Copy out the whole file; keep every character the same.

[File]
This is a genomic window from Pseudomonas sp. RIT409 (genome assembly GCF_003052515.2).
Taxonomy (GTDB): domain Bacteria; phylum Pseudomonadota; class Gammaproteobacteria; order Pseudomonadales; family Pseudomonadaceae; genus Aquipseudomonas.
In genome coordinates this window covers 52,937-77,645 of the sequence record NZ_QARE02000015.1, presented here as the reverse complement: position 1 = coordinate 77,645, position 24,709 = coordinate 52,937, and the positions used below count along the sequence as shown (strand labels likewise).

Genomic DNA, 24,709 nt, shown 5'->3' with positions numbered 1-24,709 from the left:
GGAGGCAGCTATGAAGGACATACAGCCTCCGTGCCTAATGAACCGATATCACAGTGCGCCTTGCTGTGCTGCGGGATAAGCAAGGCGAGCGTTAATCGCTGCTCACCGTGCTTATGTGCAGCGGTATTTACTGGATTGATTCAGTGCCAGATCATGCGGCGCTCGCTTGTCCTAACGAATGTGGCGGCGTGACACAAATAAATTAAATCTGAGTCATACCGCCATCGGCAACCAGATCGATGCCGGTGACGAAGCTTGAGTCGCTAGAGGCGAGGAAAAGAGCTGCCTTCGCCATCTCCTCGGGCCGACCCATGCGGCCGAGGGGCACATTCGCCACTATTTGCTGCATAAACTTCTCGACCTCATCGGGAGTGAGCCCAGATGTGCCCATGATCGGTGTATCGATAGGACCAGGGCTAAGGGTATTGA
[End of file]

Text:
This is a genomic window from Pseudomonas sp. RIT409 (genome assembly GCF_003052515.2).
Taxonomy (GTDB): domain Bacteria; phylum Pseudomonadota; class Gammaproteobacteria; order Pseudomonadales; family Pseudomonadaceae; genus Aquipseudomonas.
In genome coordinates this window covers 52,937-77,645 of the sequence record NZ_QARE02000015.1, presented here as the reverse complement: position 1 = coordinate 77,645, position 24,709 = coordinate 52,937, and the positions used below count along the sequence as shown (strand labels likewise).

Genomic DNA, 24,709 nt, shown 5'->3' with positions numbered 1-24,709 from the left:
GGAGGCAGCTATGAAGGACATACAGCCTCCGTGCCTAATGAACCGATATCACAGTGCGCCTTGCTGTGCTGCGGGATAAGCAAGGCGAGCGTTAATCGCTGCTCACCGTGCTTATGTGCAGCGGTATTTACTGGATTGATTCAGTGCCAGATCATGCGGCGCTCGCTTGTCCTAACGAATGTGGCGGCGTGACACAAATAAATTAAATCTGAGTCATACCGCCATCGGCAACCAGATCGATGCCGGTGACGAAGCTTGAGTCGCTAGAGGCGAGGAAAAGAGCTGCCTTCGCCATCTCCTCGGGCCGACCCATGCGGCCGAGGGGCACATTCGCCACTATTTGCTGCATAAACTTCTCGACCTCATCGGGAGTGAGCCCAGATGTGCCCATGATCGGTGTATCGATAGGACCAGGGCTAAGGGTATTGA